Think about a TFSA as part of your strat­egy

The Hamilton Spectator - - LOCAL - Ejaz Nadeem, MA, CFP, CLU Vice Pres­i­dent Wealth Man­age­ment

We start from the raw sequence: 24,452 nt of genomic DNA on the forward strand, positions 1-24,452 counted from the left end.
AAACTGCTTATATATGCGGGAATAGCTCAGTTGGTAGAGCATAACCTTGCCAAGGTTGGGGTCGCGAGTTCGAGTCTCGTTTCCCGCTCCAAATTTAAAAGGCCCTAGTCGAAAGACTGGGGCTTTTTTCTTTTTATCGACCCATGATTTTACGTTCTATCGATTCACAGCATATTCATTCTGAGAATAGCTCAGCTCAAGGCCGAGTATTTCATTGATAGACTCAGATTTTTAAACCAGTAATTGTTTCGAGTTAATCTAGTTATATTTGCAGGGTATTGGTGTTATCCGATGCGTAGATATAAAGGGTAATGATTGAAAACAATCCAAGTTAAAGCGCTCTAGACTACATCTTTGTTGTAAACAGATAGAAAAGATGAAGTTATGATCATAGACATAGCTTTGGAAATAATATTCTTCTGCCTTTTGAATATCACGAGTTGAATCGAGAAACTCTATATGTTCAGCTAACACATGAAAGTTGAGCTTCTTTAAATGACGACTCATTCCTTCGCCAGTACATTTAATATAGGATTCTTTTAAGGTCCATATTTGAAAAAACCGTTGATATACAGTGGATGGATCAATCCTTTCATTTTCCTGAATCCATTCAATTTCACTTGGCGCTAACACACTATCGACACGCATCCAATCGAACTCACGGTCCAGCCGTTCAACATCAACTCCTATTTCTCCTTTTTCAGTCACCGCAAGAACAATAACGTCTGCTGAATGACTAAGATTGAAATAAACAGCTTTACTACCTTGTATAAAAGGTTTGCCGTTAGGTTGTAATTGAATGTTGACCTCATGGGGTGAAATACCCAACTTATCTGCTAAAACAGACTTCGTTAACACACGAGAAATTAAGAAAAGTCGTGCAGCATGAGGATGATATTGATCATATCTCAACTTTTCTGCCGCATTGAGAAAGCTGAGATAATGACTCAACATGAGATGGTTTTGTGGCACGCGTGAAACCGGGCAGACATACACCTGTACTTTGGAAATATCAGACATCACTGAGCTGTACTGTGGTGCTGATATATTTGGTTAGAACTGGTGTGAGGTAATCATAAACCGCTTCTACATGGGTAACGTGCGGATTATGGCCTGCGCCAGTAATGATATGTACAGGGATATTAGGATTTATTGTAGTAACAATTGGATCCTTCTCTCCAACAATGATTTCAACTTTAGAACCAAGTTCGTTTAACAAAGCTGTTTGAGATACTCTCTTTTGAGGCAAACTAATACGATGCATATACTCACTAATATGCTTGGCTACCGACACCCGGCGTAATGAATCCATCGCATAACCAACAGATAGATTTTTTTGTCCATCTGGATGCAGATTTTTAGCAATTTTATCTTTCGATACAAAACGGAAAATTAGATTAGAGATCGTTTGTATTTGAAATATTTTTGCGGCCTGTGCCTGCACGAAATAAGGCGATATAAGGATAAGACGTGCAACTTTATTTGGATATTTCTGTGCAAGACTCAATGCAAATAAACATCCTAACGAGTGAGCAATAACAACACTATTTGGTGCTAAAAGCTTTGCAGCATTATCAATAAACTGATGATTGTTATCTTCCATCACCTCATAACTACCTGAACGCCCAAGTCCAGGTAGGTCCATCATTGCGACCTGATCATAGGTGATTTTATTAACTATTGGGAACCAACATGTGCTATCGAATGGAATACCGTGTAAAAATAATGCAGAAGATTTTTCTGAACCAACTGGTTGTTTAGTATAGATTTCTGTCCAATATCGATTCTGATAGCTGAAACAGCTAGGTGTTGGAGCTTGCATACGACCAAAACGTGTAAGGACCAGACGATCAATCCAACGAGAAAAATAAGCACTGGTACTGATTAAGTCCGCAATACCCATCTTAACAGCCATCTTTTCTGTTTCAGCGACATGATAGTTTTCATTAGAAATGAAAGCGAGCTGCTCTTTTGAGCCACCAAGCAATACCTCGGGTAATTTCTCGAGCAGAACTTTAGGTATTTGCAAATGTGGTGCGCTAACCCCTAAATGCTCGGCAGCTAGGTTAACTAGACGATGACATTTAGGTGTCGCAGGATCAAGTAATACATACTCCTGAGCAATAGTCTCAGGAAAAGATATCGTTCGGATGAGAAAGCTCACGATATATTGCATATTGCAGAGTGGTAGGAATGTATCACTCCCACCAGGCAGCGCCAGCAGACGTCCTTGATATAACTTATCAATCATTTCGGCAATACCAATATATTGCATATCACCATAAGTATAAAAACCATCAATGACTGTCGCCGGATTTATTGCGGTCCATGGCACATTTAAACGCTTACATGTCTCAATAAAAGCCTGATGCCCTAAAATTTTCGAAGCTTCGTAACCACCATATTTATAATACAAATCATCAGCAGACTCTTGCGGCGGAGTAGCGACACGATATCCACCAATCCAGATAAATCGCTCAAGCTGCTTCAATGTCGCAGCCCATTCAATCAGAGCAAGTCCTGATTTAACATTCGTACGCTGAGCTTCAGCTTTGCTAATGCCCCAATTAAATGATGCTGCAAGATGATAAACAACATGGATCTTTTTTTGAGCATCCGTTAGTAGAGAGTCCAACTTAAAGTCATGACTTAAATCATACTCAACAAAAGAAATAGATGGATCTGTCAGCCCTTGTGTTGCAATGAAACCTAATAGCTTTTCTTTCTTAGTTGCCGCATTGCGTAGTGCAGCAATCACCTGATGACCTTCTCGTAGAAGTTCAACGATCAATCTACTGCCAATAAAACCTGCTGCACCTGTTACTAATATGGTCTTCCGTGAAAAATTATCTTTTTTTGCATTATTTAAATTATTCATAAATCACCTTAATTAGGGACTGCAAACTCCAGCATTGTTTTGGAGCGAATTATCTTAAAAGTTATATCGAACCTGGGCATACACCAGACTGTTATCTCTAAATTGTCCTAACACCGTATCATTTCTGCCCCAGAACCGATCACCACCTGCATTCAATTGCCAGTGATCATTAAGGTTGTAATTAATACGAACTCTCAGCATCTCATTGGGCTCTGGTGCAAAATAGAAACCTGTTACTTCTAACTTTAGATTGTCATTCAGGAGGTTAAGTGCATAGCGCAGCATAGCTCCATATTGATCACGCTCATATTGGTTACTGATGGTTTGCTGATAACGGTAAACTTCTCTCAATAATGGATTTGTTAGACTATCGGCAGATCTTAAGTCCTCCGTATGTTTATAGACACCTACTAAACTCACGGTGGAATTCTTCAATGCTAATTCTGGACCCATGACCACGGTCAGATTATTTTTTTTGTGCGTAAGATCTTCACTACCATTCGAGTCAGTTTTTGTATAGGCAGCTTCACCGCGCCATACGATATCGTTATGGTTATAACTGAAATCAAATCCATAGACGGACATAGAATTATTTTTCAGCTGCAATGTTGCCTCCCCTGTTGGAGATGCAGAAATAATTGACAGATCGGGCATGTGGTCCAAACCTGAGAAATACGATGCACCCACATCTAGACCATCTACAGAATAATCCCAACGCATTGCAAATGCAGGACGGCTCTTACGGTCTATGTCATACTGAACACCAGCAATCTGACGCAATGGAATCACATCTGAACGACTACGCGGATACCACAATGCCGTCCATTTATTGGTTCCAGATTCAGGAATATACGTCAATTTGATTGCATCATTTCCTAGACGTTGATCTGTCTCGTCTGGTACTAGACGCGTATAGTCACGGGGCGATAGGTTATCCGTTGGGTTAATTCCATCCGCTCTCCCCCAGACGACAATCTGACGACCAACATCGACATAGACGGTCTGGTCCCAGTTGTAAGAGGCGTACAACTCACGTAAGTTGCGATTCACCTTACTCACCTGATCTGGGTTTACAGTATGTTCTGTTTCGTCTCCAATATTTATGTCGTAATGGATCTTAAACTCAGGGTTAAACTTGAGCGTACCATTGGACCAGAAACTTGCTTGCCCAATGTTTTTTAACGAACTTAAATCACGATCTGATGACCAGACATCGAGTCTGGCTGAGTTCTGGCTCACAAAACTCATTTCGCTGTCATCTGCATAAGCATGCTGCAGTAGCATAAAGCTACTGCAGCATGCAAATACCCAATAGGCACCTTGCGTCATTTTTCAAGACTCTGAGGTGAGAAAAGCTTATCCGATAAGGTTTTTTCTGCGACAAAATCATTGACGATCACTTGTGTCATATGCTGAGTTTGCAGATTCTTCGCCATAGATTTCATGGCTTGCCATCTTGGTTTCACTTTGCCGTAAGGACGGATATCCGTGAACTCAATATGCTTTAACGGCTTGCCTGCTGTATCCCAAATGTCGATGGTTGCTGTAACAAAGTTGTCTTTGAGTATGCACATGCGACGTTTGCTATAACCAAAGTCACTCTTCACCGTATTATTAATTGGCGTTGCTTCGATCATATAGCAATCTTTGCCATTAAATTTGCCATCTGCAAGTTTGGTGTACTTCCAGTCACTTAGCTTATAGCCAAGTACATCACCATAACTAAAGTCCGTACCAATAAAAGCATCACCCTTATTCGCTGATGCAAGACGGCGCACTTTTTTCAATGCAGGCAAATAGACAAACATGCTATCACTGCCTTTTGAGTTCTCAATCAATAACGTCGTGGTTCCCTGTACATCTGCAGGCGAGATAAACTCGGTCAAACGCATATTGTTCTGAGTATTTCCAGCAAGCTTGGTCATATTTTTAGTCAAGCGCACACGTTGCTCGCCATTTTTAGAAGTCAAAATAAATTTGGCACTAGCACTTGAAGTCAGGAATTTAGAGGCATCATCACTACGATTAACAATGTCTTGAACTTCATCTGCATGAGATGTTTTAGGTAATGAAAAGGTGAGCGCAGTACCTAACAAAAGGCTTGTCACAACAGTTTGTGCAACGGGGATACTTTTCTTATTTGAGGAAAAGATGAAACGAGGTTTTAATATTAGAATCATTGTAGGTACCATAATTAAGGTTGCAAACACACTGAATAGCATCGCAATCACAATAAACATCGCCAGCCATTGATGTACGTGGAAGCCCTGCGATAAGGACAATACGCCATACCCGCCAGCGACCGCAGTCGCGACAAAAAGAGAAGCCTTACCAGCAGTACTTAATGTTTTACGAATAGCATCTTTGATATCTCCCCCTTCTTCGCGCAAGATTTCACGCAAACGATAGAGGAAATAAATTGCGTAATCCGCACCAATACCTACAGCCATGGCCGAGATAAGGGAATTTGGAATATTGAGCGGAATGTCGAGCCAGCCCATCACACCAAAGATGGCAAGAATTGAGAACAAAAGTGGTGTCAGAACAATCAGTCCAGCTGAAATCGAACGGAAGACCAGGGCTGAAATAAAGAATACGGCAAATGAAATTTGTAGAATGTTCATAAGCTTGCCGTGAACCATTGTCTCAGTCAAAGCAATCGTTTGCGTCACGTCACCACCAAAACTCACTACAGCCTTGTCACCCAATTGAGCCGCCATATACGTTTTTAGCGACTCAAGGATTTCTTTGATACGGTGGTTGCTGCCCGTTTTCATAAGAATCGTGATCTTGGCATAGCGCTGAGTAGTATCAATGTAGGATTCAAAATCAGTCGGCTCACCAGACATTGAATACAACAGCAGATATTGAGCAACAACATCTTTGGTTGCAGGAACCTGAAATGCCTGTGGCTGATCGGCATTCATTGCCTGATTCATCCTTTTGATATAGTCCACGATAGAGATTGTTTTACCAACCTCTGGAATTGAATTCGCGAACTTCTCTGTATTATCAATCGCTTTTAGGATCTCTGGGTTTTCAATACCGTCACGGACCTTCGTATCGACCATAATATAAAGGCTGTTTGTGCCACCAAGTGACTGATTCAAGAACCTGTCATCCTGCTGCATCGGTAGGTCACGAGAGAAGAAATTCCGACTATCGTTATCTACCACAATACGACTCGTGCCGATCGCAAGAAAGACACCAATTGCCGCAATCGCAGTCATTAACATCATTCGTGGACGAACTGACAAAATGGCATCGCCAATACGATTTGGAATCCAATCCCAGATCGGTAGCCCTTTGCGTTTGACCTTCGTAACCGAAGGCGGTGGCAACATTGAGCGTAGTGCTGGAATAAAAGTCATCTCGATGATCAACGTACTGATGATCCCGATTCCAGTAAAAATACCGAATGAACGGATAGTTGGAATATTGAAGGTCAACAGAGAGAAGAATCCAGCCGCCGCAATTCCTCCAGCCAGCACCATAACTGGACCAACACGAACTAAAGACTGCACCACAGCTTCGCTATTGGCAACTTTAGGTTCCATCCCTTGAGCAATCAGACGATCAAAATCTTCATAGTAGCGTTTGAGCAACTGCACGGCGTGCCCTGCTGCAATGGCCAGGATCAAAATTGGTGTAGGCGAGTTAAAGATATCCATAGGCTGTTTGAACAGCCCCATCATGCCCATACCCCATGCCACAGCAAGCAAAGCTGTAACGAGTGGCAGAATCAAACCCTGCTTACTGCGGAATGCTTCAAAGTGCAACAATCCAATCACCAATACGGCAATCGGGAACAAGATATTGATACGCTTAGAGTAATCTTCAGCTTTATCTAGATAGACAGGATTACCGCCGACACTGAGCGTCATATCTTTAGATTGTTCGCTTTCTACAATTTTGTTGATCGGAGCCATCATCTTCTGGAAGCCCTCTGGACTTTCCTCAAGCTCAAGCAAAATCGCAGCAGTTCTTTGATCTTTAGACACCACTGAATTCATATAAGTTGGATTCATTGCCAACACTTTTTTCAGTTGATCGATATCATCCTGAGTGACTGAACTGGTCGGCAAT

Tax-Free Sav­ings Ac­counts (TFSAs) were in­tro­duced in 2009 as an­other way for peo­ple to save and in­vest money tax-free. They seem to be much more pop­u­lar than RRSPs these days and there are a few rea­sons why. Most peo­ple want to min­i­mize their taxes and a TFSA is a great way to in­vest money that grows tax-free. And- they’re pretty straight-for­ward. The con­tri­bu­tion limit for 2017 is $5,500, any­one 18 and over can con­trib­ute and un­used con­tri­bu­tion room can be car­ried over. If you were 18 in 2009 when the pro­gram started and you haven’t con­trib­uted yet, you can put a max­i­mum lump-sum of $52,000 in your TFSA in 2017. Both RRSPs and TFSAs of­fer tax-shel­tered growth, but there are dif­fer­ences. Un­like RRSPs, TFSA con­tri­bu­tions are not de­pen­dent on your earned in­come so you won’t get a tax-de­duc­tion. Your with­drawals from an RRSP are fully tax­able and funds can­not be put back once they are taken out (ex­cept in the case of the Home Buy­ers Plan). TFSAs are more flex­i­ble. You can with­draw your money any­time with­out any tax con­se­quences and the funds can be put back into the TFSA to re­store the con­tri­bu­tions (but only in a fu­ture year). If the with­drawn money is put back in the cur­rent year, it may be con­sid­ered over-con­tribut­ing and could be as­sessed at a penalty of one per cent per month un­til the ex­cess con­tri­bu­tion is with­drawn. While this route is gen­er­ally a good way to in­vest for ev­ery­one, TFSAs are very ben­e­fi­cial to older Cana­di­ans. They al­low re­tirees to con­tinue to shel­ter money when they no longer qual­ify to con­trib­ute to an RRSP. If a re­tiree is re­quired to take out more from their RRIF (Reg­is­tered Re­tire­ment In­come Fund) than they need, the ex­cess could be in­vested into a TFSA and can con­tinue to grow tax-free. Sev­eral strate­gies ex­ist to max­i­mize tax sav­ings, re­duce tax­able in­come and pre­serve re­tire­ment ben­e­fits like Old Age Se­cu­rity and other in­come-tested gov­ern­ment pro­grams, by uti­liz­ing an ef­fi­cient com­bi­na­tion of TFSAs, RRIFs and pen­sion ben­e­fits. Talk to a fi­nan­cial ad­vi­sor be­fore you make any de­ci­sions. At FirstOn­tario Credit Union, our ad­vi­sors spe­cial­ize in in­vest­ment and re­tire­ment plan­ning and can help you de­sign a plan to max­i­mize your ben­e­fits and min­i­mize taxes payable in re­tire­ment. Con­nect with one of our ad­vi­sors to­day and make the most of your sav­ings. Visit www.FirstOn­tar­i­oIn­vest­ for more in­for­ma­tion. *Mu­tual Funds are of­fered through Cre­den­tial As­set Man­age­ment Inc. and Mu­tual funds, other se­cu­ri­ties and fi­nan­cial plan­ning are of­fered through Cre­den­tial Se­cu­ri­ties Inc. Com­mis­sions, trail­ing com­mis­sions, man­age­ment fees and ex­penses all may be as­so­ci­ated with mu­tual fund in­vest­ments. Please read the prospec­tus be­fore in­vest­ing. Un­less oth­er­wise stated, mu­tual funds, other se­cu­ri­ties and cash bal­ances are not cov­ered by the Canada De­posit In­sur­ance Cor­po­ra­tion or by any other gov­ern­ment de­posit in­surer that in­sures de­posits in credit unions. Mu­tual funds and other se­cu­ri­ties are not guar­an­teed, their val­ues change fre­quently and past per­for­mance may not be re­peated. Cre­den­tial Se­cu­ri­ties Inc. is a Mem­ber of the Cana­dian In­vestor Pro­tec­tion Fund.

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